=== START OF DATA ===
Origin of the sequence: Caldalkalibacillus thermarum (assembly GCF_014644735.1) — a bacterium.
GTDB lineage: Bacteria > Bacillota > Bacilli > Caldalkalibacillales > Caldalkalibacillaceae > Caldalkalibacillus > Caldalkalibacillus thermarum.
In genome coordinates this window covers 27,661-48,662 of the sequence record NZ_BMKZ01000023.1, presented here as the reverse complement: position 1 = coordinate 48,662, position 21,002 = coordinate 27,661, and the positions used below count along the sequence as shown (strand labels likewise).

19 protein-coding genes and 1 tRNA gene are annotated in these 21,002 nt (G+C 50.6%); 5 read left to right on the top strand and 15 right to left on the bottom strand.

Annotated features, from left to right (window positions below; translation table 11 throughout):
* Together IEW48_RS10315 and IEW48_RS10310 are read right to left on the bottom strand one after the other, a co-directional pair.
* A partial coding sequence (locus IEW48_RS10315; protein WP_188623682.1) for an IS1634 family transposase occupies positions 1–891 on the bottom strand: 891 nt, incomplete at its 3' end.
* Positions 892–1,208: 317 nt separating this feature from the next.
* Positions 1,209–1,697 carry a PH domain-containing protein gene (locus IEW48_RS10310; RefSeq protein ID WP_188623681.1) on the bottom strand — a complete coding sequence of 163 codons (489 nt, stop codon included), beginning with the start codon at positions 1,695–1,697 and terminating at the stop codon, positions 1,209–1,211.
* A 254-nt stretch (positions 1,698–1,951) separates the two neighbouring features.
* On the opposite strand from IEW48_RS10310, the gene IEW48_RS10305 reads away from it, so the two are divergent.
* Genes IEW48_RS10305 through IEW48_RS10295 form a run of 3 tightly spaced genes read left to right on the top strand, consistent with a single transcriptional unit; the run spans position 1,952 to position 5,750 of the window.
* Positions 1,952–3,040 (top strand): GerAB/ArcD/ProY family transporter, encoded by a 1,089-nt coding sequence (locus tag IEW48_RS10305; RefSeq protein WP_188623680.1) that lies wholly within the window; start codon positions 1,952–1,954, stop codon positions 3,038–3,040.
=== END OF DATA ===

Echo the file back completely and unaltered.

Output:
Origin of the sequence: Caldalkalibacillus thermarum (assembly GCF_014644735.1) — a bacterium.
GTDB lineage: Bacteria > Bacillota > Bacilli > Caldalkalibacillales > Caldalkalibacillaceae > Caldalkalibacillus > Caldalkalibacillus thermarum.
In genome coordinates this window covers 27,661-48,662 of the sequence record NZ_BMKZ01000023.1, presented here as the reverse complement: position 1 = coordinate 48,662, position 21,002 = coordinate 27,661, and the positions used below count along the sequence as shown (strand labels likewise).

19 protein-coding genes and 1 tRNA gene are annotated in these 21,002 nt (G+C 50.6%); 5 read left to right on the top strand and 15 right to left on the bottom strand.

Annotated features, from left to right (window positions below; translation table 11 throughout):
* Together IEW48_RS10315 and IEW48_RS10310 are read right to left on the bottom strand one after the other, a co-directional pair.
* A partial coding sequence (locus IEW48_RS10315; protein WP_188623682.1) for an IS1634 family transposase occupies positions 1–891 on the bottom strand: 891 nt, incomplete at its 3' end.
* Positions 892–1,208: 317 nt separating this feature from the next.
* Positions 1,209–1,697 carry a PH domain-containing protein gene (locus IEW48_RS10310; RefSeq protein ID WP_188623681.1) on the bottom strand — a complete coding sequence of 163 codons (489 nt, stop codon included), beginning with the start codon at positions 1,695–1,697 and terminating at the stop codon, positions 1,209–1,211.
* A 254-nt stretch (positions 1,698–1,951) separates the two neighbouring features.
* On the opposite strand from IEW48_RS10310, the gene IEW48_RS10305 reads away from it, so the two are divergent.
* Genes IEW48_RS10305 through IEW48_RS10295 form a run of 3 tightly spaced genes read left to right on the top strand, consistent with a single transcriptional unit; the run spans position 1,952 to position 5,750 of the window.
* Positions 1,952–3,040 (top strand): GerAB/ArcD/ProY family transporter, encoded by a 1,089-nt coding sequence (locus tag IEW48_RS10305; RefSeq protein WP_188623680.1) that lies wholly within the window; start codon positions 1,952–1,954, stop codon positions 3,038–3,040.